Whatever time Margaret may have devoted to diversion, she was certainly a very studious child, for at fifteen years of age she already had the reputation of being highly accomplished. Shortly after her sixteenth birthday a great change took place in her life. On August 3rd, 1508, Louise of Savoy records in her journal that Francis "this day quitted Amboise to become a courtier, and left me all alone." Margaret accompanied her brother upon his entry into the world, the young couple repairing to Blois, where Louis XII. had fixed his residence. There had previously been some unsuccessful negotiations in view of marrying Margaret to Prince Henry of England (Henry VIII.), and at this period another husband was suggested in the person of Charles of Austria, Count of Flanders, and subsequently Emperor Charles V. Louis XII., however, had other views as regards the daughter of the Count of Angoulême, for he knew that if he himself died without male issue the throne would pass to Margaret's brother. Hence he decided to marry her to a prince of the royal house, Charles, Duke of Alençon.

This prince, born at Alençon on September 2nd, 1489, had been brought up at the Château of Mauves, in Le Perche, by his mother, the pious and charitable Margaret of Lorraine, who on losing her husband had resolved, like Louise of Savoy, to devote herself to the education of her children.

It had originally been intended that her son Charles should marry Susan, daughter of the Duke and Duchess of Bourbon-the celebrated Peter and Anne de Beaujeu-but this match fell through owing to the death of Peter and the opposition of Anne, who preferred the young Count of Montpensier (afterwards Constable de Bourbon) as a son-in-law. A yet higher alliance then presented itself for Charles: it was proposed that he should marry Anne of Brittany, the widow of King Charles VIII., but she was many years his senior, and, moreover, to prevent the separation of Brittany from France, it had been stipulated that she should marry either her first husband's successor (Louis XII.) or the heir-presumptive to the throne. Either course seemed impracticable, as the heir, Francis of Angoulême, was but a child, while the new King was already married to Jane, a daughter of Louis XI. Brittany seemed lost to France, when Louis XII., by promising the duchy of Valentinois to Cæsar Borgia, prevailed upon Pope Alexander VI. to divorce him from his wife. He then married Anne of Brittany, while Charles of Alençon proceeded to perfect his knightly education, pending other matrimonial arrangements.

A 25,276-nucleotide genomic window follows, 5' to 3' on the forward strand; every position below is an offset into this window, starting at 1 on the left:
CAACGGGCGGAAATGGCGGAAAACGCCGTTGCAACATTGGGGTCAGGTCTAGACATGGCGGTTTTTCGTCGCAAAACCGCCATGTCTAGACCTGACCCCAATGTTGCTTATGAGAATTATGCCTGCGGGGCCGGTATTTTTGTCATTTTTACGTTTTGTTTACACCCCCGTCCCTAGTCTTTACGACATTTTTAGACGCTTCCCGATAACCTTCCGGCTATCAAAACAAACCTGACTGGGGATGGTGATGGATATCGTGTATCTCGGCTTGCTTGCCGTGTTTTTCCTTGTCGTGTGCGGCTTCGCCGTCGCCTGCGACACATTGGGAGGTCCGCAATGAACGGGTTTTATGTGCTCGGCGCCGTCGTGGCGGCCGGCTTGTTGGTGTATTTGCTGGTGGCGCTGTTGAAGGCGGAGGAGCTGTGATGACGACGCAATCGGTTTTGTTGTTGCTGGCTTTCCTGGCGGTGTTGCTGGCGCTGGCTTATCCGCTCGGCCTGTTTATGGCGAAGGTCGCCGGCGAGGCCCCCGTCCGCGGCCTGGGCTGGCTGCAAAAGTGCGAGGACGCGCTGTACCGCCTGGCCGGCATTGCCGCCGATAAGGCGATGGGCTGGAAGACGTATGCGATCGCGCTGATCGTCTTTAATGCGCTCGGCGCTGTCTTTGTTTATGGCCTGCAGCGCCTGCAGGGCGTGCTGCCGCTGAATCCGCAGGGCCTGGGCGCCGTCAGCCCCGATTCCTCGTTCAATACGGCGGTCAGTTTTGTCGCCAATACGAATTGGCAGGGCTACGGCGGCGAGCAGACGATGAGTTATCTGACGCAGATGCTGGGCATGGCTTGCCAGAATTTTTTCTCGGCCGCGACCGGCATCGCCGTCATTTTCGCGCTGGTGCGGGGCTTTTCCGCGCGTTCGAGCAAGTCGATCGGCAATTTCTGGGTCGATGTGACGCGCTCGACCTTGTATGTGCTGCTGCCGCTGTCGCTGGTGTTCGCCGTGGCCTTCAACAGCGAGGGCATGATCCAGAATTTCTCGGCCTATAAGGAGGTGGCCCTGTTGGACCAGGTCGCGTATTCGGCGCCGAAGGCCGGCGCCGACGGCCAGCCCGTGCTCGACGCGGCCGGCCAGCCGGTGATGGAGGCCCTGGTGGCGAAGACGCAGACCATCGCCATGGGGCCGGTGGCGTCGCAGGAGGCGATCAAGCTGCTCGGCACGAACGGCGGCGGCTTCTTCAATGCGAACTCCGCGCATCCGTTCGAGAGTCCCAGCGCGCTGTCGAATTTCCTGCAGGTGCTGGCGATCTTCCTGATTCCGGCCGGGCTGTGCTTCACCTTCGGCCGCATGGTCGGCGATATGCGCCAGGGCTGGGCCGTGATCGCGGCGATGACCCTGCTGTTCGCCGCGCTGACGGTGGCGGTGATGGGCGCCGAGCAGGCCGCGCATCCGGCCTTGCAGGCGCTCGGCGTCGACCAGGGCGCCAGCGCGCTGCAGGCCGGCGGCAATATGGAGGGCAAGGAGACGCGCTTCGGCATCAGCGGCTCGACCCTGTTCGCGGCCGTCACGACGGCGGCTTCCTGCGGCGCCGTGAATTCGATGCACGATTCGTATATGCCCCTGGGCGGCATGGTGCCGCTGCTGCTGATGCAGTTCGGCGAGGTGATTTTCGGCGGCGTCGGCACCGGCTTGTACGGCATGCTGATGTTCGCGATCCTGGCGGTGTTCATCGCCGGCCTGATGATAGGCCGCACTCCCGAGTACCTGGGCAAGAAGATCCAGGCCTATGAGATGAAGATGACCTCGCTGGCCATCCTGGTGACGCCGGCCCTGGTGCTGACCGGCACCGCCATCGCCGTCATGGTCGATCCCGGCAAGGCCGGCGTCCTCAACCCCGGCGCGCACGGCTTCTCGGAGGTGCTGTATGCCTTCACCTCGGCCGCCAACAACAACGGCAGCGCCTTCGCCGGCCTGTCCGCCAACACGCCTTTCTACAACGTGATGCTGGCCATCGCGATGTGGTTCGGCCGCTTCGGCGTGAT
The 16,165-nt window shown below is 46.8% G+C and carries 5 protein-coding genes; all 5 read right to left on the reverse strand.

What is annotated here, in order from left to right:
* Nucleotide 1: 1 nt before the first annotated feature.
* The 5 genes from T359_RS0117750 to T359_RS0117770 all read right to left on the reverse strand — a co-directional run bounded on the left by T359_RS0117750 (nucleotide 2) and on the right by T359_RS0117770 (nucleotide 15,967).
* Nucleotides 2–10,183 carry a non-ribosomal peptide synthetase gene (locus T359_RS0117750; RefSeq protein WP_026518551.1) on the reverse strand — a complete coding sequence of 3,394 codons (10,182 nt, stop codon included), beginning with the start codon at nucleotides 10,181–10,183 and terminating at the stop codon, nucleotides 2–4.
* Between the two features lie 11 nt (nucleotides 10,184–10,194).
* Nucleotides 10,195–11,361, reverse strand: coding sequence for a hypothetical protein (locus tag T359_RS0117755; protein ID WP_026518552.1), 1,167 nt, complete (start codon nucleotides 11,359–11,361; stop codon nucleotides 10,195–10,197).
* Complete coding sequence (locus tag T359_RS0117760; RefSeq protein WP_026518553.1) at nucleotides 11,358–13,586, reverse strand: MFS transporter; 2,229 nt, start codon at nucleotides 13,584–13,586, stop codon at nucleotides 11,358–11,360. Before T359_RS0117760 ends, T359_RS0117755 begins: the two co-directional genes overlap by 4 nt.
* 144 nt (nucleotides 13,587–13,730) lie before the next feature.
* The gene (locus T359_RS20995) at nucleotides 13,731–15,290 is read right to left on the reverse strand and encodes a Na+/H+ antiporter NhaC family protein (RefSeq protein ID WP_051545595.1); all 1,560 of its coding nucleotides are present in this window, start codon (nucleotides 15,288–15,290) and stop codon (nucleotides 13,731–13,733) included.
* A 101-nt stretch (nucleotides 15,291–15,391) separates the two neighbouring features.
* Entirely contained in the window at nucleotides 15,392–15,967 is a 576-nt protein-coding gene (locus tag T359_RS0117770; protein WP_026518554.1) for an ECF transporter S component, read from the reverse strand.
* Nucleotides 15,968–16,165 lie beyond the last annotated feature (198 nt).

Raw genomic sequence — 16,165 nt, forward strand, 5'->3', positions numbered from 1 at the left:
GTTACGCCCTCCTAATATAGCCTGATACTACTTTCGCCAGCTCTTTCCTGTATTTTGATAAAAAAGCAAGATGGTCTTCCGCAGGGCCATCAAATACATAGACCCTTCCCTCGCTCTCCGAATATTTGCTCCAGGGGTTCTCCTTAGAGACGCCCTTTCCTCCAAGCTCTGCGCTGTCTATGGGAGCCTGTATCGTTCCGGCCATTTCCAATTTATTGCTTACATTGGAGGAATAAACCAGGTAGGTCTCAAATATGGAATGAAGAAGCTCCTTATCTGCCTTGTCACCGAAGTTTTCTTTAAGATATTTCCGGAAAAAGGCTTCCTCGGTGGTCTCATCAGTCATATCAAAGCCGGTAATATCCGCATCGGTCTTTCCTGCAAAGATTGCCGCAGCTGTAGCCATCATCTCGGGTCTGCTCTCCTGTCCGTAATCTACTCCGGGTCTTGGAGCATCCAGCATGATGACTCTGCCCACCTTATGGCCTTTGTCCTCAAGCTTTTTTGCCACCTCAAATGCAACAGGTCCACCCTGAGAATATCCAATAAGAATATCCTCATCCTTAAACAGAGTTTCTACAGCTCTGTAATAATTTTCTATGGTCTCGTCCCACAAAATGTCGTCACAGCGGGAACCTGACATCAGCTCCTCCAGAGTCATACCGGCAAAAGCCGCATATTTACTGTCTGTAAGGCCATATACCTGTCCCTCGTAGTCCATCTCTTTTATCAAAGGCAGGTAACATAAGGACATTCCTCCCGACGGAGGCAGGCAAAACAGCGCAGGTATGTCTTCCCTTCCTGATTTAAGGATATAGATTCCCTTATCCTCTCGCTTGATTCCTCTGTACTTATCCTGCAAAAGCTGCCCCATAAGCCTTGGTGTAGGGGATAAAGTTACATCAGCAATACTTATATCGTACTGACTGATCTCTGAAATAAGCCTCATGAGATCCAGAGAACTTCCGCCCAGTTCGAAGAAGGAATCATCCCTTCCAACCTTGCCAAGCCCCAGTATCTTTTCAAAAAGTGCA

In 1507, when in his eighteenth year, he accompanied the army which the King led against the Genoese, and conducted himself bravely; displaying such courage, indeed, at the battle of Agnadel, gained over the Venetians-who were assailed after the submission of Genoa-that Louis XII. bestowed upon him the Order of St. Michael. It was during this Italian expedition that his mother negotiated his marriage with Margaret of Angoulême. The alliance was openly countenanced by Louis XII., and the young Duke of Valois-as Francis of Angoulême was now called-readily acceded to it. Margaret brought with her a dowry of sixty thousand livres, payable in four instalments, and Charles, who was on the point of attaining his twenty-first year, was declared a major and placed in possession of his estates. The marriage was solemnised at Blois in October 1509.